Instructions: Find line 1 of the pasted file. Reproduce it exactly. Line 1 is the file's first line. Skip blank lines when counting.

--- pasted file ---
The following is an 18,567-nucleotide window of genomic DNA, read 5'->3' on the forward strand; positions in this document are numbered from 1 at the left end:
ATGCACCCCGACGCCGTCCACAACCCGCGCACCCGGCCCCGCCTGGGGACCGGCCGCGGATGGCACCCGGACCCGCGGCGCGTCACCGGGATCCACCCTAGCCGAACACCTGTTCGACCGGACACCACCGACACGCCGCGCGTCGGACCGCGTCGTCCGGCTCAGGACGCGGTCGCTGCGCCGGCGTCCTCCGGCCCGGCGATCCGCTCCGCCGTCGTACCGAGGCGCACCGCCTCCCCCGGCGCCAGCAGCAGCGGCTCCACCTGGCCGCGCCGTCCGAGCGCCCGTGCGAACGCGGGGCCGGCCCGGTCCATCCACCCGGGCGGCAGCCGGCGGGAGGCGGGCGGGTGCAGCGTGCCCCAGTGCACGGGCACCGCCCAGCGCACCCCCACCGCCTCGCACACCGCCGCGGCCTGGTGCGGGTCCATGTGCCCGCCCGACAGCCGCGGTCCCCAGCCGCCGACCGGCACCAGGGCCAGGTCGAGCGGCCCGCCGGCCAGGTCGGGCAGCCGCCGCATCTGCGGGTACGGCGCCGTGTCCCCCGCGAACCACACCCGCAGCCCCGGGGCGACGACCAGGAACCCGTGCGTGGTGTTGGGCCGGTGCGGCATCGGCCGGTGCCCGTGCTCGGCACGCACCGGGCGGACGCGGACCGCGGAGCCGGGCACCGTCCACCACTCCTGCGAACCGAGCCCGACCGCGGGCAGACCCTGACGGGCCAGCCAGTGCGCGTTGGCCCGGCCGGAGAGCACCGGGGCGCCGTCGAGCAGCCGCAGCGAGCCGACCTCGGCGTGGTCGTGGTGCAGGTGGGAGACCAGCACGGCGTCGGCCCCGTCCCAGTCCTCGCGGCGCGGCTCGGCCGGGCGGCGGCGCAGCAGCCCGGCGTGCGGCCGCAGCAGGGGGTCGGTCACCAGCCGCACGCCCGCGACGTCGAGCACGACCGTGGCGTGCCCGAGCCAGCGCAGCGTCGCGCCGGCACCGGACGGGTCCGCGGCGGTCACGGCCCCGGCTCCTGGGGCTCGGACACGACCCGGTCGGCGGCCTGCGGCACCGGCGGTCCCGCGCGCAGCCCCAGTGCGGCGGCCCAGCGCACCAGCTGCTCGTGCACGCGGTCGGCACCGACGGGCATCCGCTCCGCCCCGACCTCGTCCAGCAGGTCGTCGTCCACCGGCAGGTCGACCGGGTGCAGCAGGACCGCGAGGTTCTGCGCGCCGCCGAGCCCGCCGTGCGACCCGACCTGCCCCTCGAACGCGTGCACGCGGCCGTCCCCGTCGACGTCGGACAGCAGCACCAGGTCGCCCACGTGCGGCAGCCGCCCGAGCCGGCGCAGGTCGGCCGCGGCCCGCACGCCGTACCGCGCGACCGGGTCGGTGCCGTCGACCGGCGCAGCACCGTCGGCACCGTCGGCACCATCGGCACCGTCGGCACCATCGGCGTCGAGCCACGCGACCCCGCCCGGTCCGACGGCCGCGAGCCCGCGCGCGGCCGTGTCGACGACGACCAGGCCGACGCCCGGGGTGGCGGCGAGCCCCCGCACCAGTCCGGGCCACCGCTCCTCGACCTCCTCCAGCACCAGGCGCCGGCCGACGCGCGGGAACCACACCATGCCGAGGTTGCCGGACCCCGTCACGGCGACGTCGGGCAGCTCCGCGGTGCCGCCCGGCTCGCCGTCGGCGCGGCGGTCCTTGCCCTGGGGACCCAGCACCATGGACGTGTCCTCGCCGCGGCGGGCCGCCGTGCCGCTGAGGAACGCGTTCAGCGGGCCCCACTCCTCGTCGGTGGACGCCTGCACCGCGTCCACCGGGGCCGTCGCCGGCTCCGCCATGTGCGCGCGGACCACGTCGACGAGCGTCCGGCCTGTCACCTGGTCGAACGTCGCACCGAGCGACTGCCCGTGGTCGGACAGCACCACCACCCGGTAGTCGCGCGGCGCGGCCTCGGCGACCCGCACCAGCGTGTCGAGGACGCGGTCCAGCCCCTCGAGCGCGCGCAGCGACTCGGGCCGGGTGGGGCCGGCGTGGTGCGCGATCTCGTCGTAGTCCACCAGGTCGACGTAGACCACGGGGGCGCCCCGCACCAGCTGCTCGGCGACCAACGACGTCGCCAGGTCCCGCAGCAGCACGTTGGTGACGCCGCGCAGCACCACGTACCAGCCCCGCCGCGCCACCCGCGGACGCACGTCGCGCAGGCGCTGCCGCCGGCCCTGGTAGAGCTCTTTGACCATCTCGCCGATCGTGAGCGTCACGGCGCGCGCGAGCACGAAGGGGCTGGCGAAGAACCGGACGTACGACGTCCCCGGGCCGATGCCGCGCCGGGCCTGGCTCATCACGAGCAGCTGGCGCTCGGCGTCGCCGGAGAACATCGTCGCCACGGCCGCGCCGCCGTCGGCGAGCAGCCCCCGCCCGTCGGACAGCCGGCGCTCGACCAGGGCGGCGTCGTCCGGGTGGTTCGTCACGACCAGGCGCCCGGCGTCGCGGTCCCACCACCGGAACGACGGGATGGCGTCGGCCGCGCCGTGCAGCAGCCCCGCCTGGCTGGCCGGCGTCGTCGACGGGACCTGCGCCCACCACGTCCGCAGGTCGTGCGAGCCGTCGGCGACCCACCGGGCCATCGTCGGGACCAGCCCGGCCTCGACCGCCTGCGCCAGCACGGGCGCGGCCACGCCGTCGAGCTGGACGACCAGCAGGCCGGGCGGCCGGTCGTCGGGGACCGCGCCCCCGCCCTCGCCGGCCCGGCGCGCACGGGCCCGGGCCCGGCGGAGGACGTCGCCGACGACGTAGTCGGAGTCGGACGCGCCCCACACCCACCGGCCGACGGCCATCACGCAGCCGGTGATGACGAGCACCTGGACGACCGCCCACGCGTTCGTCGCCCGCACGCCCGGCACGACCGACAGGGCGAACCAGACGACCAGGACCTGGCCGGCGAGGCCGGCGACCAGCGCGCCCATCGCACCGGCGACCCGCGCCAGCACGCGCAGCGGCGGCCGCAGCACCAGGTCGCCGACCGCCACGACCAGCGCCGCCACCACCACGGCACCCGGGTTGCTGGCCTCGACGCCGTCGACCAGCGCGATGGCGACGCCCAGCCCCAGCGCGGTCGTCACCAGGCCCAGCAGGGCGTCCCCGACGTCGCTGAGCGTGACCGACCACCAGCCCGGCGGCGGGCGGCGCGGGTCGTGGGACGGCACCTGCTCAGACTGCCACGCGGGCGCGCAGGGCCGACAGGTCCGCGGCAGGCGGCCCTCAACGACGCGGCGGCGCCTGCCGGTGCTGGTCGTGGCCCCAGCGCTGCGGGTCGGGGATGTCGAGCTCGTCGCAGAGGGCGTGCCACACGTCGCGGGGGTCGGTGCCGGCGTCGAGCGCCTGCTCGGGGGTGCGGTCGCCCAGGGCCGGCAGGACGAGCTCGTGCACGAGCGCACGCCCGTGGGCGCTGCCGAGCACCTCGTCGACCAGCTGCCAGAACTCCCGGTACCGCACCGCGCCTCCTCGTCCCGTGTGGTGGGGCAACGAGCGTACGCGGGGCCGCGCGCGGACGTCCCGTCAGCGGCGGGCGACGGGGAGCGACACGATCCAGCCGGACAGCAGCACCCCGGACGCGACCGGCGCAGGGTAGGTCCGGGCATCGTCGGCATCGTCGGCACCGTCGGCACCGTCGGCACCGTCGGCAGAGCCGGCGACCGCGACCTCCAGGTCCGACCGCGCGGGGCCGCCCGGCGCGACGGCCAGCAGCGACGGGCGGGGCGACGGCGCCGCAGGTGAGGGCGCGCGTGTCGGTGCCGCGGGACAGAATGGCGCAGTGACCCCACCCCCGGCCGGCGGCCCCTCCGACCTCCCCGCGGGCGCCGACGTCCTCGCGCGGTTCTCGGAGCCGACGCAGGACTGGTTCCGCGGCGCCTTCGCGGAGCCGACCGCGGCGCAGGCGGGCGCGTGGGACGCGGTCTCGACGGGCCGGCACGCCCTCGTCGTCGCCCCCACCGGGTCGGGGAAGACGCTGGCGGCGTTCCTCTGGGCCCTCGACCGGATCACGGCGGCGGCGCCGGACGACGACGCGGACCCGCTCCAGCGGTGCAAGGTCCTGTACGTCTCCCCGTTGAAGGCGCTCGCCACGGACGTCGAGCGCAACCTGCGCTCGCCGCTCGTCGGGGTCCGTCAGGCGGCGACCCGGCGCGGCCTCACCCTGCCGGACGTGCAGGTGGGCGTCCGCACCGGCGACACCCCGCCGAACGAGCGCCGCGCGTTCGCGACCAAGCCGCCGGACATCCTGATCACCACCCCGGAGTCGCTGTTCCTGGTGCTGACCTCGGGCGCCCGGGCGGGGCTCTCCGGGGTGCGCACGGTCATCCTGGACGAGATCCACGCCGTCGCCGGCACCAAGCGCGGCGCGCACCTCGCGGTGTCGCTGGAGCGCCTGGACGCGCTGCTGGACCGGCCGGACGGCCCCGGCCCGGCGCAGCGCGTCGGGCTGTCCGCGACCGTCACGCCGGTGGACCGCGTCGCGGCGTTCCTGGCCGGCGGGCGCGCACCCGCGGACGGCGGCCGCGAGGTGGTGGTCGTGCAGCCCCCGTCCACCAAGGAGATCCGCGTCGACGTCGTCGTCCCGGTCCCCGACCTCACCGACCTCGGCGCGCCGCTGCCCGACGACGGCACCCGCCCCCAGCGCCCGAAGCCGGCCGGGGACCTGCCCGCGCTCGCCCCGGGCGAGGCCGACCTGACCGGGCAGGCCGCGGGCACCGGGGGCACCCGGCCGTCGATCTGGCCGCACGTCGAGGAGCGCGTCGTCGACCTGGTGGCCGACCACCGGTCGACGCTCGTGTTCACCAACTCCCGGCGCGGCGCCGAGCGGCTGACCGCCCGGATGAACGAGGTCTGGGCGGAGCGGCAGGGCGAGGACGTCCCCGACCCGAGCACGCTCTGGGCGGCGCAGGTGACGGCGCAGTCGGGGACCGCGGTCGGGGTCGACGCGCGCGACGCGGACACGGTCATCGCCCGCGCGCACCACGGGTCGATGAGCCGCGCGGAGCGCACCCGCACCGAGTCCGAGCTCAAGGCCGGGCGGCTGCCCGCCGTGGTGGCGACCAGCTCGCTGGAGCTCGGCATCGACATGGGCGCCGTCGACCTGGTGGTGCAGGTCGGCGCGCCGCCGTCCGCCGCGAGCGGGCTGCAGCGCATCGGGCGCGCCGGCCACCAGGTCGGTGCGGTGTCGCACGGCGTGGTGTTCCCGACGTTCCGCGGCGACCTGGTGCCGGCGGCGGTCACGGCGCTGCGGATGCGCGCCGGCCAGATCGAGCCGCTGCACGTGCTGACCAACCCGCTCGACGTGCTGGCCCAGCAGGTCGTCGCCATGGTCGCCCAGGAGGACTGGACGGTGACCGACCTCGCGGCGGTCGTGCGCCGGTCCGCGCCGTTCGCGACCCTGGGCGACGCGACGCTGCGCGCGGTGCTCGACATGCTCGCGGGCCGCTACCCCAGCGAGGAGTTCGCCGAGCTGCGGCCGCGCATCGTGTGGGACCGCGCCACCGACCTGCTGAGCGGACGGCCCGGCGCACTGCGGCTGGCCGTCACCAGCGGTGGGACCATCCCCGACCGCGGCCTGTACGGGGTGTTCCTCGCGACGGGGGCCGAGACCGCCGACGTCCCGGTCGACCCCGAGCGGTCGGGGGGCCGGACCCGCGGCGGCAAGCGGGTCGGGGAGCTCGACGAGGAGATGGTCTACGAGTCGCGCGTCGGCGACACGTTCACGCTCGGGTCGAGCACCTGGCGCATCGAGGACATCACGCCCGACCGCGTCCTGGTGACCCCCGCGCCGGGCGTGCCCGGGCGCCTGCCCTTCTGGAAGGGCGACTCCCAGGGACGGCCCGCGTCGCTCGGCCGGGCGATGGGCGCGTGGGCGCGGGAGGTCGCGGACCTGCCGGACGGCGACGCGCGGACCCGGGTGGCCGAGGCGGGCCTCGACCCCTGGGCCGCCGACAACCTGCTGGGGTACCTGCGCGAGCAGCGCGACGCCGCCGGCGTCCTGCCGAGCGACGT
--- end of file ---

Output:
The following is an 18,567-nucleotide window of genomic DNA, read 5'->3' on the forward strand; positions in this document are numbered from 1 at the left end: